Anchovy Paradise

Galapagos and its surrounding waters harbor large shoals of anchovies and account for a fifth of all the fish caught and consumed on our planet. The fisheries have held up pretty well despite increasing pollution and possible overfishing. But from time to time, this tropical paradise is threatened by the El Nino factor. El Nino’s warm waters — which bring rains to the American southwest — prevent the Humboldt Current from rising to the surface. When that happens, the number of fish plummets. And it can take years for the fishery to recover. Ivan, our guide remembers how a few years ago, the El Nino had led to a virtual rout of the marine creatures and consequently, of nesting birds as well.

Untropical Island

The ocean currents also give Galapagos its balmy climate. Charles Darwin was surprised by the untropical weather in these islands located in the heart of the tropics. He wrote, “[It] is far from being excessively hot…excepting during one short season, very little rain falls, and even then it is irregular.” Being a scientist, he also pinpointed the main reason, “[T]his seems chiefly caused by the singularly low temperature of the surrounding water, brought here by the great southern Polar current.”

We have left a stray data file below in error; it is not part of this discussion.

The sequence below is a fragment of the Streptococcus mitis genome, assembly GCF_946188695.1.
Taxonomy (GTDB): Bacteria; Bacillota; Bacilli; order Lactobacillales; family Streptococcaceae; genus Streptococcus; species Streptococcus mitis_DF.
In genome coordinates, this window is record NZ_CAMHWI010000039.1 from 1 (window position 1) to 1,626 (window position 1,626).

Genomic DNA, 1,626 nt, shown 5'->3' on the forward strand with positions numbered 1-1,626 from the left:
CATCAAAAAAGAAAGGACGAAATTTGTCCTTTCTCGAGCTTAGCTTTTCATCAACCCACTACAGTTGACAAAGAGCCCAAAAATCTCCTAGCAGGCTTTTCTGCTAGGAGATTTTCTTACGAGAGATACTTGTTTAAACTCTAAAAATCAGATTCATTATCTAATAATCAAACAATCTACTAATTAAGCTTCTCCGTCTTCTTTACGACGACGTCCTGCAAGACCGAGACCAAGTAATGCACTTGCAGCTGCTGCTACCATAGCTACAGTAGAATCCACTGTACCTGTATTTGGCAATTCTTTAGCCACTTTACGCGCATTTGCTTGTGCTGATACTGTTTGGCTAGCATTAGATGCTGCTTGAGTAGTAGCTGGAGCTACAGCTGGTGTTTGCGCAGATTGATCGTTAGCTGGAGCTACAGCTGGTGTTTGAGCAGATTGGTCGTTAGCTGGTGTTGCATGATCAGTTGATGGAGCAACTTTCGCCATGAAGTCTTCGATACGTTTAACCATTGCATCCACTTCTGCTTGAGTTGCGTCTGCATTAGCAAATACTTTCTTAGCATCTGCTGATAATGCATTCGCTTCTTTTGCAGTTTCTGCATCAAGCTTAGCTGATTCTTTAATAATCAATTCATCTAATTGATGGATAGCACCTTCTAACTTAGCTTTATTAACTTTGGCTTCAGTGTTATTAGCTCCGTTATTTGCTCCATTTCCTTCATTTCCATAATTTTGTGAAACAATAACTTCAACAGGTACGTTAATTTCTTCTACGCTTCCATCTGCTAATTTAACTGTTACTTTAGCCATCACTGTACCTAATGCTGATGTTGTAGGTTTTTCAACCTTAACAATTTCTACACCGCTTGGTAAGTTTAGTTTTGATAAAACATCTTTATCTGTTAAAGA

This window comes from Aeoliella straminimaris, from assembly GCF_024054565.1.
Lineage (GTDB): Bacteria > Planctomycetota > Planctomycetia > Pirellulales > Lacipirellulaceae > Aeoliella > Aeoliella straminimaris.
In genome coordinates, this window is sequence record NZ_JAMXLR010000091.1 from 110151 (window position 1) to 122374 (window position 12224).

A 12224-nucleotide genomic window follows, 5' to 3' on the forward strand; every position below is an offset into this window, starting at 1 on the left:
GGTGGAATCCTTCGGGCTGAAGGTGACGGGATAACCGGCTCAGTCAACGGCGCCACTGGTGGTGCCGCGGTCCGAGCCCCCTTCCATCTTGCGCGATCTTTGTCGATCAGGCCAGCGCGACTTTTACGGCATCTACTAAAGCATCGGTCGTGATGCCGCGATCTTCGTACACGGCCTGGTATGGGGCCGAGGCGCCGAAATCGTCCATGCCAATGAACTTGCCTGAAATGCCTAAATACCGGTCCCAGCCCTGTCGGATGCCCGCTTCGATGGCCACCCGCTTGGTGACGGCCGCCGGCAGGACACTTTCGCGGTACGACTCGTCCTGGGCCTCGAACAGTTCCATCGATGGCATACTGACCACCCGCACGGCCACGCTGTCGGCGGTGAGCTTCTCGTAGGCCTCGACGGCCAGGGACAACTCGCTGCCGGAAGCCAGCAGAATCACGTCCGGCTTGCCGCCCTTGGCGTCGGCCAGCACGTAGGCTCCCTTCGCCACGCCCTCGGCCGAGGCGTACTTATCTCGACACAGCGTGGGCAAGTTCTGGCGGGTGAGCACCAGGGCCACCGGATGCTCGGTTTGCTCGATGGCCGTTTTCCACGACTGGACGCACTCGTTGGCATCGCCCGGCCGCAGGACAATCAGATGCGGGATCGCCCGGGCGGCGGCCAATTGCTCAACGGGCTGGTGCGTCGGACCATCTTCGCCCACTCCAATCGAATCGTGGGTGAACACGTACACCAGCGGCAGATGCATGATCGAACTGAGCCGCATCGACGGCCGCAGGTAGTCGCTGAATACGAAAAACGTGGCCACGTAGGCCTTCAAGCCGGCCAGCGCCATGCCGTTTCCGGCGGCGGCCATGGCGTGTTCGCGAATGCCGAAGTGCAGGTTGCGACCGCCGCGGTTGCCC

During our visit, it seems to be the start of the Garua season marked by cooler temperatures and misty rain in the highlands. On the beaches though, it can get quite dry.  As we sprawl on the powdery white sands after a satisfying swim, a pair of canary yellow warblers check out our waterbottle for drops of water.

In fact, they seem to know instinctively that the nozzle is the place to look for lingering droplets. Since we have been advised not to oblige wildlife, we curb the urge to slake their thirst.  But soon they discover a puddle in which they not only drink, but even have a splash.  After sloshing about a bit, they come to check us out again. They flit from bag to waterbottle to our bags. One bird perches on my outstretched foot.  I hold my breath and enjoy this unique privilege of proximity to wildlife.

To spy a mocking bird

Even the hood mocking bird is curious enough to come close to humans. This bird has mottled gray and brown plumage with a white underbelly. A long tail and legs give the bird its distinctive appearance. The species has a long, thin beak, useful for tapping into the eggs of seabirds. The species has the largest bill of any of the Galápagos mockingbirds. Incidentally, this is the only bird that Darwin missed when he visited the islands and it did not figure among the species transported to England for further study.

Elsewhere in Bartolome, pond herons scratch the parched surface of a brine pond looking for insects.  We could spot a few orange flamingos which are not native to the islands, but which, in recent years, seem to have made this island their breeding ground. They have not yet arrived in full strength, but we do spot a handful of them foraging in the salty waters.  A yellow-crowned night heron crunches a snail and delicately scoops out the flesh, unmindful of the circle of human admirers watching its every move.